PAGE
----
How-to Guide: Mat Exam for Wheelchair Seating Assessment

The mat examination is a critical component of a wheelchair seating assessment because it determines the seated angles and support surfaces required by the client. With time constraints, the mat exam is often skipped. However, if we disregard the mat exam, the seating system will likely fail to meet client’s needs and time may be wasted in the long run. So, kick off your shoes, and hop up on the table!

Symptoms & Causes

During the mat exam, the client is examined both in supine and sitting on the edge of the mat table. As you go through the exam in each position, it’s important to describe the client’s reflexes and muscle tone and their influence on body movements and posture. Be sure to note any range of motion limitations as well.

It is also important to look for causes, not just symptoms. For example, if you note a posterior pelvic tilt, try to determine why it is present. It may be that the client’s hamstrings are tight and pulling the pelvis forward, or the client is actively extending and pushing into this posture.

Supine Examination

Starting in supine eliminates the forces of gravity, allowing assessment of available range which impacts the seated position. Here is a step-by-step for this exam:

  1. Place the client in supine on the table.
  2. Starting with the pelvis, can a neutral pelvic position be achieved?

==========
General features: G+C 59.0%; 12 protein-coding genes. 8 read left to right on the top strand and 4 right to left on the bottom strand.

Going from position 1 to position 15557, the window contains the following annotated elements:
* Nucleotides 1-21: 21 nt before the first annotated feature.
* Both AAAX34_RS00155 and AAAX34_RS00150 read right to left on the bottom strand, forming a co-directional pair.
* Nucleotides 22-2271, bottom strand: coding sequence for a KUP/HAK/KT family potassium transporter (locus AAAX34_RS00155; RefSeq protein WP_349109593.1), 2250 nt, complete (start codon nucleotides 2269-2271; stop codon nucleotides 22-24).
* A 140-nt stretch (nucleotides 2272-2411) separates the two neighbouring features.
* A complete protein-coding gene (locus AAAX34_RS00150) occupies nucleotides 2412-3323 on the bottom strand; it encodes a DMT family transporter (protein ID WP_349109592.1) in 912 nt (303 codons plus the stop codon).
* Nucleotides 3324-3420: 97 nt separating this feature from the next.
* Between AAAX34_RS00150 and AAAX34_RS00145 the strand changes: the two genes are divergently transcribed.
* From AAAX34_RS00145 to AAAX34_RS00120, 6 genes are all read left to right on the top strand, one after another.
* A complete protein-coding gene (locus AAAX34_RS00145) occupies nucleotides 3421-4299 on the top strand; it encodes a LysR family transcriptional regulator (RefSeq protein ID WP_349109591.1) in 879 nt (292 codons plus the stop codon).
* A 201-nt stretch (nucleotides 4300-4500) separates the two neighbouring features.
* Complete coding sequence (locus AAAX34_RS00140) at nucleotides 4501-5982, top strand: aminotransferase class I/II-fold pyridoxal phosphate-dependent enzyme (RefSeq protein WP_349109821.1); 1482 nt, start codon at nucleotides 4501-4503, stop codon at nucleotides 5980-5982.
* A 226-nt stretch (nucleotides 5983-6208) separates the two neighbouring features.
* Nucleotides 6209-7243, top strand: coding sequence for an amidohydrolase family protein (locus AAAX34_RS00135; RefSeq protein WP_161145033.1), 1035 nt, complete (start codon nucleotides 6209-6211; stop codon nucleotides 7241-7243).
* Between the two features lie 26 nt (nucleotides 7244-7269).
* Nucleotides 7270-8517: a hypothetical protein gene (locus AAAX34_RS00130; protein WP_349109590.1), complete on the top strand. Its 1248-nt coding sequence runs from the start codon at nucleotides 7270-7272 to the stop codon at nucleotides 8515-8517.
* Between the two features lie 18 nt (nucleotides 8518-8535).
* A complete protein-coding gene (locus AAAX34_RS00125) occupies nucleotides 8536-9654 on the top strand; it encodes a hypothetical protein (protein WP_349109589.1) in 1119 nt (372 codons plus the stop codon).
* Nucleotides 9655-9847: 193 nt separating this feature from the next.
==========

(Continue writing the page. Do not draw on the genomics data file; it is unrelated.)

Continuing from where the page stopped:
3. Determine also if a symmetrical spinal position can be achieved.
  4. Flex the hips and knees slowly until the pelvis moves out of neutral (typically into a posterior pelvic tilt). This determines the seat to back angle of the seating system.
  5. If the hips cannot be flexed to 90 degrees without movement of the pelvis, then a seated angle of greater than 90 degrees is indicated.

Sitting Examination

For the seated exam, you can use the following process:

  1. Sit the client on the edge of the mat table. Note that you may have to sit behind the client to provide adequate support.
  2. Once the client is seated on the edge of the mat table, take note of the following:
    • Position of the head, neck, and trunk as well as active control
    • Influence of tone and reflexes
    • Amount of support is required.
  3. Using this assessment, determine what seat to back angle (or trunk to thigh angle) promotes an upright head (even if a head support is still required) and how much lateral and anterior trunk support will be required to facilitate a seated position.

The Mat Exam may feel a bit intimidating. Grab a colleague and practice on each other first! This will make the actual client examination easier.

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